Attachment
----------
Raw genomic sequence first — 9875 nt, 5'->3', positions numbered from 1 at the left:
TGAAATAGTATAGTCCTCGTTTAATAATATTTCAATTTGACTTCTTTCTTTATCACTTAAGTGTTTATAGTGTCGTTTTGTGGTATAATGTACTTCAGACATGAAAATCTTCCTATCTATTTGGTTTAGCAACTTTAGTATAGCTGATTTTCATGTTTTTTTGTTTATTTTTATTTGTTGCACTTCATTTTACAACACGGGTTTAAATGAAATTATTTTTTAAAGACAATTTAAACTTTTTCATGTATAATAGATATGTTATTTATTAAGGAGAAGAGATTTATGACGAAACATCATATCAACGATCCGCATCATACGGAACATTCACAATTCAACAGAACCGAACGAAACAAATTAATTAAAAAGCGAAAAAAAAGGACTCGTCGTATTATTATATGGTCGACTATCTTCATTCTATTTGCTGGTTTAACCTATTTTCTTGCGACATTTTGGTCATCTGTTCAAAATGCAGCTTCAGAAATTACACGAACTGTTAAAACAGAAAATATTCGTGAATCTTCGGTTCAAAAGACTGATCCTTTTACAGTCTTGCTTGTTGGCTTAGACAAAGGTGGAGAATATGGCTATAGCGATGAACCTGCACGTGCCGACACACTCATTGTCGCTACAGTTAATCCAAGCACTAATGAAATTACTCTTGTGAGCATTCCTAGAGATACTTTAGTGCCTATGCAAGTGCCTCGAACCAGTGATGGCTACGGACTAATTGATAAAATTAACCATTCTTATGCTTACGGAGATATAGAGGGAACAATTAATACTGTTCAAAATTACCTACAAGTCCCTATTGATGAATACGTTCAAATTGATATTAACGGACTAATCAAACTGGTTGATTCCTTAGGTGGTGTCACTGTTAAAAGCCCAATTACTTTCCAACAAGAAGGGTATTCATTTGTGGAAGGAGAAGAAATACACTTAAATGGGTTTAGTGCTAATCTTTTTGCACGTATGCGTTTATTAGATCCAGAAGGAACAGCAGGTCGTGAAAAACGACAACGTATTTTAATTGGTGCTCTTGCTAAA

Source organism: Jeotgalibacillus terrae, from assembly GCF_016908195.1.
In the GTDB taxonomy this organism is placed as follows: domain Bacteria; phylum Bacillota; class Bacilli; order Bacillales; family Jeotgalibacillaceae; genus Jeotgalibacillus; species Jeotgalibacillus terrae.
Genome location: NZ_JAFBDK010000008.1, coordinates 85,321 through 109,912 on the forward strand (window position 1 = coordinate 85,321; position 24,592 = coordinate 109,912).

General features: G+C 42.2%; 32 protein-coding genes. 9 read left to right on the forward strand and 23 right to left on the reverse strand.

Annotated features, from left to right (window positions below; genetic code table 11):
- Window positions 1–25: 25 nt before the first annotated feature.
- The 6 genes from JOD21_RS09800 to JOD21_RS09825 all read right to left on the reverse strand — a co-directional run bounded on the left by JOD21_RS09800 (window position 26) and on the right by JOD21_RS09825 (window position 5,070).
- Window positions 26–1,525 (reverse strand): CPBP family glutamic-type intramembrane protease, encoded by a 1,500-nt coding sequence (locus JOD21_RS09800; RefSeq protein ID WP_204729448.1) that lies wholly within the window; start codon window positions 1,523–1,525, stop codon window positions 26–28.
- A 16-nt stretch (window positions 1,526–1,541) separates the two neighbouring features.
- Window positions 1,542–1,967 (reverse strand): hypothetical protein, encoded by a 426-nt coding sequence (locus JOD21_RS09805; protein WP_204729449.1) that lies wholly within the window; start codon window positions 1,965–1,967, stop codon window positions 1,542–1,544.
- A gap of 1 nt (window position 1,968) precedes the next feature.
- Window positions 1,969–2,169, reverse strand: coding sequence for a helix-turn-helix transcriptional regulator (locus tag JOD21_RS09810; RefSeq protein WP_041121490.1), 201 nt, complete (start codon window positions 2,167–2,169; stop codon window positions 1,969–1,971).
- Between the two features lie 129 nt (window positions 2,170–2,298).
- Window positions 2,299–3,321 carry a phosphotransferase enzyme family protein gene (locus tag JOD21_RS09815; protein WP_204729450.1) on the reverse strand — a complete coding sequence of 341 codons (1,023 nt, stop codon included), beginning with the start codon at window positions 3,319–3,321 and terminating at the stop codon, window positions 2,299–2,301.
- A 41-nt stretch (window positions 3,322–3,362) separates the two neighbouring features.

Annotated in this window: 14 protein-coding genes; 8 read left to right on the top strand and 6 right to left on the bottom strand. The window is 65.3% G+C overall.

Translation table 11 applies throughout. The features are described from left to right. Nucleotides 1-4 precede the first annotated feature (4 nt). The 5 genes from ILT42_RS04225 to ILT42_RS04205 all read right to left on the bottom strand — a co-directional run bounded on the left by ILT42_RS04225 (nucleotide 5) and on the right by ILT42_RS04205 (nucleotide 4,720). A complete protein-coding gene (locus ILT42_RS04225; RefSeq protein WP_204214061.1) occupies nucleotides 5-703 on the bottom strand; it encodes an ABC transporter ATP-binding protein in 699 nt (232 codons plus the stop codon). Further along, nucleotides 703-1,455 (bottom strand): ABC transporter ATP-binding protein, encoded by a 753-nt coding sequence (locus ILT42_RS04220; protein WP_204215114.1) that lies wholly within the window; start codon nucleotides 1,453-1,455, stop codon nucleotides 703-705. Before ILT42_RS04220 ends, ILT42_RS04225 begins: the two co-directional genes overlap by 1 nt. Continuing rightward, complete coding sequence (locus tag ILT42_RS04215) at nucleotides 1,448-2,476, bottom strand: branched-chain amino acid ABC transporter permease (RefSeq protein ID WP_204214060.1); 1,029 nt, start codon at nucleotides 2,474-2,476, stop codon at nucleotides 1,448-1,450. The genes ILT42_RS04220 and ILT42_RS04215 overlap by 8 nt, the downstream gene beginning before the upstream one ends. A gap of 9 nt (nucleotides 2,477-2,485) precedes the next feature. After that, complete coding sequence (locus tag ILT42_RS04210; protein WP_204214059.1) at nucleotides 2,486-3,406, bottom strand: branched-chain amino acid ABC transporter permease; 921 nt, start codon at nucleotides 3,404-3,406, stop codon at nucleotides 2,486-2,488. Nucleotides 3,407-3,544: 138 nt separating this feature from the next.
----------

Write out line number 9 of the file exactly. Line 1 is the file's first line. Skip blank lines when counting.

- The 6 genes from JOD21_RS09800 to JOD21_RS09825 all read right to left on the reverse strand — a co-directional run bounded on the left by JOD21_RS09800 (window position 26) and on the right by JOD21_RS09825 (window position 5,070).